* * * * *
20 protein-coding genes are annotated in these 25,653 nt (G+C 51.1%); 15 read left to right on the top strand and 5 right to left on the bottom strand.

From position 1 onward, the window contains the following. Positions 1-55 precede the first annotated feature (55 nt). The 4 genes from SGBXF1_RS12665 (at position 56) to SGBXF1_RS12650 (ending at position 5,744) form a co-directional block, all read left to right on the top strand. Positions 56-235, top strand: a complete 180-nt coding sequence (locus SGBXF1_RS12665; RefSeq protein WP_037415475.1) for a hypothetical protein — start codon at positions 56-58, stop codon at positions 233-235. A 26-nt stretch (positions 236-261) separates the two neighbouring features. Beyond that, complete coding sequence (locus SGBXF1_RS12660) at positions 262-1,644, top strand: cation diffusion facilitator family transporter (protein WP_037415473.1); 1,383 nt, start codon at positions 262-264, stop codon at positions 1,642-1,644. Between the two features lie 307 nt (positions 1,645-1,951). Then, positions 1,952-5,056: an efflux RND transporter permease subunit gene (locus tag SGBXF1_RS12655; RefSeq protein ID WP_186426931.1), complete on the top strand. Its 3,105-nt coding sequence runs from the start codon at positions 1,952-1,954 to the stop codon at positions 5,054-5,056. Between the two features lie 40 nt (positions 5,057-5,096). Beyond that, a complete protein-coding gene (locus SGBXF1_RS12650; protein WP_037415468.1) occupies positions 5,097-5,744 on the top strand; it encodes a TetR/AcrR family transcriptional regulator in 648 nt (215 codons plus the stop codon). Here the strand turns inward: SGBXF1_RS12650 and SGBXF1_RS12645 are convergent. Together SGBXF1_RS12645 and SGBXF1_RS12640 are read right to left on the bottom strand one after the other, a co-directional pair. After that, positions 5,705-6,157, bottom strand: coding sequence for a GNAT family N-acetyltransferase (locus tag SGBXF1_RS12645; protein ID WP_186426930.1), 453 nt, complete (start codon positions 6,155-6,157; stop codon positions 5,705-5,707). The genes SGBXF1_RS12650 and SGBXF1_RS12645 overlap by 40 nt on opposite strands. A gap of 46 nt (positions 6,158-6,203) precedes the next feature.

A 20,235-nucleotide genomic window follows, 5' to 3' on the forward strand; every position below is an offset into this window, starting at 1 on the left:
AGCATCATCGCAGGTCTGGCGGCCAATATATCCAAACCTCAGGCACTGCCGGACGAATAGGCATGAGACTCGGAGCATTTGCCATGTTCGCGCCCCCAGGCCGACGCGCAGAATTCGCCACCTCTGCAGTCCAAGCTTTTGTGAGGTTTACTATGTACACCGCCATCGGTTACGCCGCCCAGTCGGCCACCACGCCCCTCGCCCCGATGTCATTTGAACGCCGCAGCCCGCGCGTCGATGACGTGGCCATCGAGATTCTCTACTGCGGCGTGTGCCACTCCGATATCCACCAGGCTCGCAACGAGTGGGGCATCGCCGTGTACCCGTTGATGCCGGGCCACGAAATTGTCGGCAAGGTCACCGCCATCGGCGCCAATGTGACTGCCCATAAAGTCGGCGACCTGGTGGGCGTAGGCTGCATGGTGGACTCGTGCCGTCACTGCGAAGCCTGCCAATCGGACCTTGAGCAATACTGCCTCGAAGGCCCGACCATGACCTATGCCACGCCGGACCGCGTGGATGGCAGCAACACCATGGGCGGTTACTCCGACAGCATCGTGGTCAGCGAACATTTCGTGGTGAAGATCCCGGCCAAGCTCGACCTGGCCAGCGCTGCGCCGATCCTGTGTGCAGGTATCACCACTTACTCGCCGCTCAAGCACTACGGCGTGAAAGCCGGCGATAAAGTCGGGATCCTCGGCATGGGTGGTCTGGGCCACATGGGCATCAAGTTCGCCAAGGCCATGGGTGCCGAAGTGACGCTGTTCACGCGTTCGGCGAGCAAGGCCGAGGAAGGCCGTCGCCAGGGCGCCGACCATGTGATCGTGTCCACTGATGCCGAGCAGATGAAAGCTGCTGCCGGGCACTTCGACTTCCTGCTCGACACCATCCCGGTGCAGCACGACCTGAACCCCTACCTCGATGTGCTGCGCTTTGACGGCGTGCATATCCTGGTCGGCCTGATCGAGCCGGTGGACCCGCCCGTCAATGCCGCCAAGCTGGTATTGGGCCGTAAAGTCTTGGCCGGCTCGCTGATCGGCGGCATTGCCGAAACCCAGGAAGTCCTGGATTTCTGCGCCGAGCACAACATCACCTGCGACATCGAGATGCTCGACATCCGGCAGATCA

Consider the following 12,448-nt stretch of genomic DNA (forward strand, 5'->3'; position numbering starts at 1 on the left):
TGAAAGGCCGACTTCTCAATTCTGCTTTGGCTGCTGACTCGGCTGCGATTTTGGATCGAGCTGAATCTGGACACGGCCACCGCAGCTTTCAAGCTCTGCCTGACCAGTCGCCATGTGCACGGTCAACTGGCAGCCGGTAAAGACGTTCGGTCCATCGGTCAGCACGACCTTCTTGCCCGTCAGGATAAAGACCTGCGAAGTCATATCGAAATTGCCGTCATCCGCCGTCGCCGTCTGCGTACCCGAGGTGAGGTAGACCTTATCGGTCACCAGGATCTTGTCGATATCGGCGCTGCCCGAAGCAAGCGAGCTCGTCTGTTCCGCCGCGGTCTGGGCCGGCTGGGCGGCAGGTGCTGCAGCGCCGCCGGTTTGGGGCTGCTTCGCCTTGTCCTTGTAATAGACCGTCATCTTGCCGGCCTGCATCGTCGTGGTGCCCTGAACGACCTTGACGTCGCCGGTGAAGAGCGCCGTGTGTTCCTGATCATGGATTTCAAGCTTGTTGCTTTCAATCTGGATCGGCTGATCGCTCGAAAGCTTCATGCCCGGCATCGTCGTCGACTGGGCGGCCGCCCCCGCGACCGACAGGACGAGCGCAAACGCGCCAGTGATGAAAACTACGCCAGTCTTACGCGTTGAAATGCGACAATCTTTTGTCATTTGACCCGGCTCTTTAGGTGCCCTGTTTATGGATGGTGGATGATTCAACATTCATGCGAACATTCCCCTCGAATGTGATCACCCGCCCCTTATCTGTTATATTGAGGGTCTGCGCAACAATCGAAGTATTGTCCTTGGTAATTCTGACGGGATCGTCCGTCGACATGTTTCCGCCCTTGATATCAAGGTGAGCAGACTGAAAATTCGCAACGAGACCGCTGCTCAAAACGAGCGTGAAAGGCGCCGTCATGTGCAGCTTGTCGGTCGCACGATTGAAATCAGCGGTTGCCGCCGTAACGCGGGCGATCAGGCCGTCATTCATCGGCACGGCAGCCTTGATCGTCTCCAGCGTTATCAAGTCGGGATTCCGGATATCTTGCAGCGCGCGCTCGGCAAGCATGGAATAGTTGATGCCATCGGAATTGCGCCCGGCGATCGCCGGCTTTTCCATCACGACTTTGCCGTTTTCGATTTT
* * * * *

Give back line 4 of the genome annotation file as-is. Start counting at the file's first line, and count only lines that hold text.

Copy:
AGCATCATCGCAGGTCTGGCGGCCAATATATCCAAACCTCAGGCACTGCCGGACGAATAGGCATGAGACTCGGAGCATTTGCCATGTTCGCGCCCCCAGGCCGACGCGCAGAATTCGCCACCTCTGCAGTCCAAGCTTTTGTGAGGTTTACTATGTACACCGCCATCGGTTACGCCGCCCAGTCGGCCACCACGCCCCTCGCCCCGATGTCATTTGAACGCCGCAGCCCGCGCGTCGATGACGTGGCCATCGAGATTCTCTACTGCGGCGTGTGCCACTCCGATATCCACCAGGCTCGCAACGAGTGGGGCATCGCCGTGTACCCGTTGATGCCGGGCCACGAAATTGTCGGCAAGGTCACCGCCATCGGCGCCAATGTGACTGCCCATAAAGTCGGCGACCTGGTGGGCGTAGGCTGCATGGTGGACTCGTGCCGTCACTGCGAAGCCTGCCAATCGGACCTTGAGCAATACTGCCTCGAAGGCCCGACCATGACCTATGCCACGCCGGACCGCGTGGATGGCAGCAACACCATGGGCGGTTACTCCGACAGCATCGTGGTCAGCGAACATTTCGTGGTGAAGATCCCGGCCAAGCTCGACCTGGCCAGCGCTGCGCCGATCCTGTGTGCAGGTATCACCACTTACTCGCCGCTCAAGCACTACGGCGTGAAAGCCGGCGATAAAGTCGGGATCCTCGGCATGGGTGGTCTGGGCCACATGGGCATCAAGTTCGCCAAGGCCATGGGTGCCGAAGTGACGCTGTTCACGCGTTCGGCGAGCAAGGCCGAGGAAGGCCGTCGCCAGGGCGCCGACCATGTGATCGTGTCCACTGATGCCGAGCAGATGAAAGCTGCTGCCGGGCACTTCGACTTCCTGCTCGACACCATCCCGGTGCAGCACGACCTGAACCCCTACCTCGATGTGCTGCGCTTTGACGGCGTGCATATCCTGGTCGGCCTGATCGAGCCGGTGGACCCGCCCGTCAATGCCGCCAAGCTGGTATTGGGCCGTAAAGTCTTGGCCGGCTCGCTGATCGGCGGCATTGCCGAAACCCAGGAAGTCCTGGATTTCTGCGCCGAGCACAACATCACCTGCGACATCGAGATGCTCGACATCCGGCAGATCA